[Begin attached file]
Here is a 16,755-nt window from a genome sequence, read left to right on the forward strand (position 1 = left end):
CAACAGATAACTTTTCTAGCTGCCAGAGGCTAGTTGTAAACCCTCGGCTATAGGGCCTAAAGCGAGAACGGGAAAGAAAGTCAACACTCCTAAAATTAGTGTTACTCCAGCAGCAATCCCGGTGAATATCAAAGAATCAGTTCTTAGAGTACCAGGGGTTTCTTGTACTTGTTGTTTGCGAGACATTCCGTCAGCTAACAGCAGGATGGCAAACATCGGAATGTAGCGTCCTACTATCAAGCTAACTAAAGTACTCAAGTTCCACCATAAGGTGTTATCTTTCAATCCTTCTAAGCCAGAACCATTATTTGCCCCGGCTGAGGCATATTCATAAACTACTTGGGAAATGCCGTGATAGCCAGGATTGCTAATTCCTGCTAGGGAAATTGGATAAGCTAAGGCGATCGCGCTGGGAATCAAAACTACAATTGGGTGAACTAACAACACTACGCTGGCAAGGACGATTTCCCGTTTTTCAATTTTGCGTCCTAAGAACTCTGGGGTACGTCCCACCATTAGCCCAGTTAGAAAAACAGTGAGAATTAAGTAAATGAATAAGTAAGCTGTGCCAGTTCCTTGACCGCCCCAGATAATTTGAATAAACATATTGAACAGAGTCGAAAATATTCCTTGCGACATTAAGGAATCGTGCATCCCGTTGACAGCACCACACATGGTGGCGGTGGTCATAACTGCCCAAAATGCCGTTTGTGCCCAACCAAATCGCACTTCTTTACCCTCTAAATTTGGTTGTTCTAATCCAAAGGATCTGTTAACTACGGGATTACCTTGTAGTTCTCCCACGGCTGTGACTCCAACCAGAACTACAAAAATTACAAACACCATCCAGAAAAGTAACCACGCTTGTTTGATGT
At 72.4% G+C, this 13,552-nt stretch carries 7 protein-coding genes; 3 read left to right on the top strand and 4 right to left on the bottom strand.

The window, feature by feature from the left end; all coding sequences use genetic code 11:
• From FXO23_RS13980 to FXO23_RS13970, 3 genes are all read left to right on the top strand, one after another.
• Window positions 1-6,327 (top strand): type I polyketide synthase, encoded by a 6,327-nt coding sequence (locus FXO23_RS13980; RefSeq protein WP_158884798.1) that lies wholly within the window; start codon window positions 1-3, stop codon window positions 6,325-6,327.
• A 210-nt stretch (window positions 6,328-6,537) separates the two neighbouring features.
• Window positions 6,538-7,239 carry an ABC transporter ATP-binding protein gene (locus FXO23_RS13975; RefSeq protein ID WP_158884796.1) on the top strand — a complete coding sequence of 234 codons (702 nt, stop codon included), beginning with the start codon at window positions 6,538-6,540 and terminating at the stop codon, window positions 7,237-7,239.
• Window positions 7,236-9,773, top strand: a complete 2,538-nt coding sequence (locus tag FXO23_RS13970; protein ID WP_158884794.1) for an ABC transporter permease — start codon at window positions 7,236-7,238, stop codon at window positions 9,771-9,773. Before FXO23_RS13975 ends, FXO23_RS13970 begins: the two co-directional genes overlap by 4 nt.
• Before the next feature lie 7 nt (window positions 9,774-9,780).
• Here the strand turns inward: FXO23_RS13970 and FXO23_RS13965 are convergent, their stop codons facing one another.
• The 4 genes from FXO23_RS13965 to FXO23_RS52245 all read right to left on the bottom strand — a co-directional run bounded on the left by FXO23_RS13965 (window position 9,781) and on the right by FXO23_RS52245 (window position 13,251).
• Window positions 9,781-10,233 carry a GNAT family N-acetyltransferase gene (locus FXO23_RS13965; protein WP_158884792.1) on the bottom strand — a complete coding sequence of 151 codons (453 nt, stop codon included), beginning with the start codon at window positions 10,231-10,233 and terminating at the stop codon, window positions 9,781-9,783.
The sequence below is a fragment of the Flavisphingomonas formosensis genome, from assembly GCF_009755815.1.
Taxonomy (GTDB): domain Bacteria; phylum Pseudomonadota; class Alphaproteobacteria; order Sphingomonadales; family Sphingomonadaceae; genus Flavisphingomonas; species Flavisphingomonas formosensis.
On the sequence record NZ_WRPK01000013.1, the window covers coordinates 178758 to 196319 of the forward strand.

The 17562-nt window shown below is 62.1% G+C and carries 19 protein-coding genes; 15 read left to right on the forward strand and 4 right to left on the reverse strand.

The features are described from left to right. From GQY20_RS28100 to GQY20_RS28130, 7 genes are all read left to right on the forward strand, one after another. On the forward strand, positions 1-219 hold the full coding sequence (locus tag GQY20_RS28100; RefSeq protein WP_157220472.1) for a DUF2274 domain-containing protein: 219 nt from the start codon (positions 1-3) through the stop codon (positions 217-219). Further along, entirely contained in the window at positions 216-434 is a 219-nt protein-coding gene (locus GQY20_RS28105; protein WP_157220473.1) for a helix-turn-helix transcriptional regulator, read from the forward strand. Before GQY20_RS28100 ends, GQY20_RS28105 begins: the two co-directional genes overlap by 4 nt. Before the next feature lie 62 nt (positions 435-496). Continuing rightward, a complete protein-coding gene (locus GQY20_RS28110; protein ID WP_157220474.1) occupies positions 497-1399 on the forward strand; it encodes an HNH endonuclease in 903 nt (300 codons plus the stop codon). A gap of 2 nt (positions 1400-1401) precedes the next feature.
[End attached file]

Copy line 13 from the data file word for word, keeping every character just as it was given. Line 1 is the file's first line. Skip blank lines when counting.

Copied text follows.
• Window positions 9,781-10,233 carry a GNAT family N-acetyltransferase gene (locus FXO23_RS13965; protein WP_158884792.1) on the bottom strand — a complete coding sequence of 151 codons (453 nt, stop codon included), beginning with the start codon at window positions 10,231-10,233 and terminating at the stop codon, window positions 9,781-9,783.